As you know it all ended in the 30s early 40s at Mill Hill East. It is truly remarkable at the lack of any foresight by the Town Hall over the past 40 years concluding with the intended over density of the area. We have cycle rickshaws in London these days.to remind us of Empire so why go forward?
@Mill Hill Boy As you know it all ended in the 30s early 40s at Mill Hill East. It is truly remarkable at the lack of any foresight by the Town Hall over the past 40 years concluding with the intended over density of the area. We have cycle rickshaws in London these days.to remind us of Empire so why go forward? Grumblepop
  • Score: 0

5:09pm Tue 30 Apr 13

derrickchung says...

This regeneration has nothing to do with improving the area or providing Affordable homes an elusive definition that favours Barratts a company that has to keep its shareholders happy (Boris Johnson's favourit Hobbit habit builder) MHT a registered RSL that has no qualms when it come to making you homeless in order to make a profit, charities does the reverse. This partnership with the support of LBB is intent on the overdevelopment, overpopulating of the smallest of the 4 areas,with tower blocks up to 29 levels high with penthouses at an affordable price of £1 to £1.5 ml. Tenants secure, non secure, leaseholders, freeholders, have no guarantee of a home here, and will be part of the exodus to a reservation elsewhere. Both wildlife on the SSSI area and residents Habitats are at risk, so is the small areas of green space and trees. The present homes needs to be repaired to meet the Decent Homes Standard, the Health And Safety Regulations. Solved. NOT Stock transfer, Privatisation, Gentrification, What a dismal alternative to put Profit before People. Policy makers should have the pleasure of the first experience. Lets see how many of them caught in this situation would welcome a change of diet to Carrots knowing there is a hook inside.
This regeneration has nothing to do with improving the area or providing Affordable homes an elusive definition that favours Barratts a company that has to keep its shareholders happy (Boris Johnson's favourit Hobbit habit builder) MHT a registered RSL that has no qualms when it come to making you homeless in order to make a profit, charities does the reverse. This partnership with the support of LBB is intent on the overdevelopment, overpopulating of the smallest of the 4 areas,with tower blocks up to 29 levels high with penthouses at an affordable price of £1 to £1.5 ml. Tenants secure, non secure, leaseholders, freeholders, have no guarantee of a home here, and will be part of the exodus to a reservation elsewhere. Both wildlife on the SSSI area and residents Habitats are at risk, so is the small areas of green space and trees. The present homes needs to be repaired to meet the Decent Homes Standard, the Health And Safety Regulations. Solved. NOT Stock transfer, Privatisation, Gentrification, What a dismal alternative to put Profit before People. Policy makers should have the pleasure of the first experience. Lets see how many of them caught in this situation would welcome a change of diet to Carrots knowing there is a hook inside. derrickchung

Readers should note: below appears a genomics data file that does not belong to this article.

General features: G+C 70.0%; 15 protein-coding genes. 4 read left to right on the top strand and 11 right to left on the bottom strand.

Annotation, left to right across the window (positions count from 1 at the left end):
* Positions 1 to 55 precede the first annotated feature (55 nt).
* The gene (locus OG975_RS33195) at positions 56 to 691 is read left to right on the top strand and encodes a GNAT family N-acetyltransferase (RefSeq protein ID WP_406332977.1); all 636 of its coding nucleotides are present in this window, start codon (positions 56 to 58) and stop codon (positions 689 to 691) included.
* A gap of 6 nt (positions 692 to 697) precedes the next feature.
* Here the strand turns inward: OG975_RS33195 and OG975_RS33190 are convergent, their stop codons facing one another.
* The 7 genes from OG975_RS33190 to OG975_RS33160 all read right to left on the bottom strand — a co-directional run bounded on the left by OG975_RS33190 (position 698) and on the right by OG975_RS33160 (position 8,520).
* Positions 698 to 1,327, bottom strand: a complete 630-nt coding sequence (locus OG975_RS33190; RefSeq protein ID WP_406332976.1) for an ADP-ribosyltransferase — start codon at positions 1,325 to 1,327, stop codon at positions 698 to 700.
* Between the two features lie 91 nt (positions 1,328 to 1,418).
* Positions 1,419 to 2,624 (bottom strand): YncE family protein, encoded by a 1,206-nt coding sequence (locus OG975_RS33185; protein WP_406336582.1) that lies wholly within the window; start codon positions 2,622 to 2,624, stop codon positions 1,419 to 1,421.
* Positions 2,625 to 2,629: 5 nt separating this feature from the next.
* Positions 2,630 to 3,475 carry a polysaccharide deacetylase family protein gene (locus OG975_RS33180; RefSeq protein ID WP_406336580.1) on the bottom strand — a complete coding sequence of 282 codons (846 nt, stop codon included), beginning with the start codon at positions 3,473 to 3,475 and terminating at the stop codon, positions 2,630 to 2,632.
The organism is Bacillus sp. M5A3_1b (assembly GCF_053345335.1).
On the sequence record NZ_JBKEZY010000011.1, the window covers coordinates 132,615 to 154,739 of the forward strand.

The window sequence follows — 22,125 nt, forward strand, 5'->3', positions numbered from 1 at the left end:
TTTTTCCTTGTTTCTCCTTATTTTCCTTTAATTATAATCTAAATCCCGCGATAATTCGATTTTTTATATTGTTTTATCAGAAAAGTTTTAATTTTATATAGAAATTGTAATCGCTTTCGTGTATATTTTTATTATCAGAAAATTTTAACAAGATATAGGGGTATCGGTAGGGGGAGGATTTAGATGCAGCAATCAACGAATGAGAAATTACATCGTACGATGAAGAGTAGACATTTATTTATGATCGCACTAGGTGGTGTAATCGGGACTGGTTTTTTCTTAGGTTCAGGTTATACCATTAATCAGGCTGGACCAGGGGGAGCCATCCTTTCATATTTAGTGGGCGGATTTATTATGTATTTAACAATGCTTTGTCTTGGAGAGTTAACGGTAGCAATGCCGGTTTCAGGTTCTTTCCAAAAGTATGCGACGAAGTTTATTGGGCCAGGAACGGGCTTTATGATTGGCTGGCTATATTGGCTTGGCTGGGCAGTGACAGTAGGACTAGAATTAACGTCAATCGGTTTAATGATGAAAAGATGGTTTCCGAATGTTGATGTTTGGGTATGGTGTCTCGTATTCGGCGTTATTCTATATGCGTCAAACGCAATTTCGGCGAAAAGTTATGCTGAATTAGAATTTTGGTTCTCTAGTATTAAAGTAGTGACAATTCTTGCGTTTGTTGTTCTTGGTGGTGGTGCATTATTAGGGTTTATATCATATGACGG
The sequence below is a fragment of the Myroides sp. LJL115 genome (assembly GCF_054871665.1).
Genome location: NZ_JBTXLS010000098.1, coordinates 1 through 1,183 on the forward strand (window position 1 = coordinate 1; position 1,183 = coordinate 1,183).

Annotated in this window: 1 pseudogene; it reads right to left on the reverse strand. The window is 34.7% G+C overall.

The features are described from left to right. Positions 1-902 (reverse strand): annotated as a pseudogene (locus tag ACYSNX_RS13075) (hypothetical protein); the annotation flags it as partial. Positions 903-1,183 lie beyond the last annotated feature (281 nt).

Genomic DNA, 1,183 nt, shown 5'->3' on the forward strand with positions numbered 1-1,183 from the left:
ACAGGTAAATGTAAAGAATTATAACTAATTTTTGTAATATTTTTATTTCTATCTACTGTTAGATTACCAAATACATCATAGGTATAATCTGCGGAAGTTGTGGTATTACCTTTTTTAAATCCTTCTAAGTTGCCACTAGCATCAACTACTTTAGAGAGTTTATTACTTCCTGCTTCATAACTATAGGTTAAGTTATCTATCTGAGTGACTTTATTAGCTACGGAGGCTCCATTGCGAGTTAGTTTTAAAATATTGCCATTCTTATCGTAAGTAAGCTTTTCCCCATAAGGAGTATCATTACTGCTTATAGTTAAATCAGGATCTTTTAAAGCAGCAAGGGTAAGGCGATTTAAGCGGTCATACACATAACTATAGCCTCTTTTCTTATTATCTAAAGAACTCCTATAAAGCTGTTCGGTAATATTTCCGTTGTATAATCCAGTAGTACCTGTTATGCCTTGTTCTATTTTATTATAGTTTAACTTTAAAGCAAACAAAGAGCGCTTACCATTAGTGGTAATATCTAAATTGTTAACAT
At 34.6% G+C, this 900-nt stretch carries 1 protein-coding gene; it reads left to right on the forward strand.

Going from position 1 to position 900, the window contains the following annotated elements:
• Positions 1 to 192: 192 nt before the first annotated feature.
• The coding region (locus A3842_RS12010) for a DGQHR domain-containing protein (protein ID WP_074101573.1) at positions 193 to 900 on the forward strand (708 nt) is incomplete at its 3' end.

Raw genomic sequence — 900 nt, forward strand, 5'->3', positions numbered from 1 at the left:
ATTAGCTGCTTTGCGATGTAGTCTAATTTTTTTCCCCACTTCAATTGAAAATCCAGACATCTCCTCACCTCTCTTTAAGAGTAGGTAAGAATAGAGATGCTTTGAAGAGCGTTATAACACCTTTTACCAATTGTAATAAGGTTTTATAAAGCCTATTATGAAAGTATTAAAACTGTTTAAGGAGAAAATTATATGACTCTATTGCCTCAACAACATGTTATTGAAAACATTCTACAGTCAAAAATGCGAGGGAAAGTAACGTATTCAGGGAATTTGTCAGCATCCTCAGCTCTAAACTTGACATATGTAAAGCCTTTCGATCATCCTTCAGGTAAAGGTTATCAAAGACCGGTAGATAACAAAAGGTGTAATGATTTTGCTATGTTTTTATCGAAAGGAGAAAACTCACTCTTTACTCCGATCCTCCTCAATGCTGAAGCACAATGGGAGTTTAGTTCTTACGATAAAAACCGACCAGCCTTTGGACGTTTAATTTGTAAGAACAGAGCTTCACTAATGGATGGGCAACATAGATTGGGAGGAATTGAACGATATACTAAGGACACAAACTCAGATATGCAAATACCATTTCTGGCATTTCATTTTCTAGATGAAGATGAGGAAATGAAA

• Score: 0

6:48pm Tue 30 Apr 13

derrickchung says...

The Planning department would have approved the planning application, although Quote " We have the power to refuse any planning application that would over-develop, over-populate, high rise tower blocks, buildings not in character with the immediate surroundings, any likely to cause damage to the present environment, not of benefit to or what the residents want, non sustainable infrastructure, etc, etc. The Planning Committee would also have to approve, with the final decision up to the cabinet. How Disgracefully Comforting to know that those publicly elected to office, or appointed on the premise to Stand Up for the disadvantaged a we are, are actually Standing on us instead.
The Planning department would have approved the planning application, although Quote " We have the power to refuse any planning application that would over-develop, over-populate, high rise tower blocks, buildings not in character with the immediate surroundings, any likely to cause damage to the present environment, not of benefit to or what the residents want, non sustainable infrastructure, etc, etc. The Planning Committee would also have to approve, with the final decision up to the cabinet. How Disgracefully Comforting to know that those publicly elected to office, or appointed on the premise to Stand Up for the disadvantaged a we are, are actually Standing on us instead. derrickchung
  • Score: 0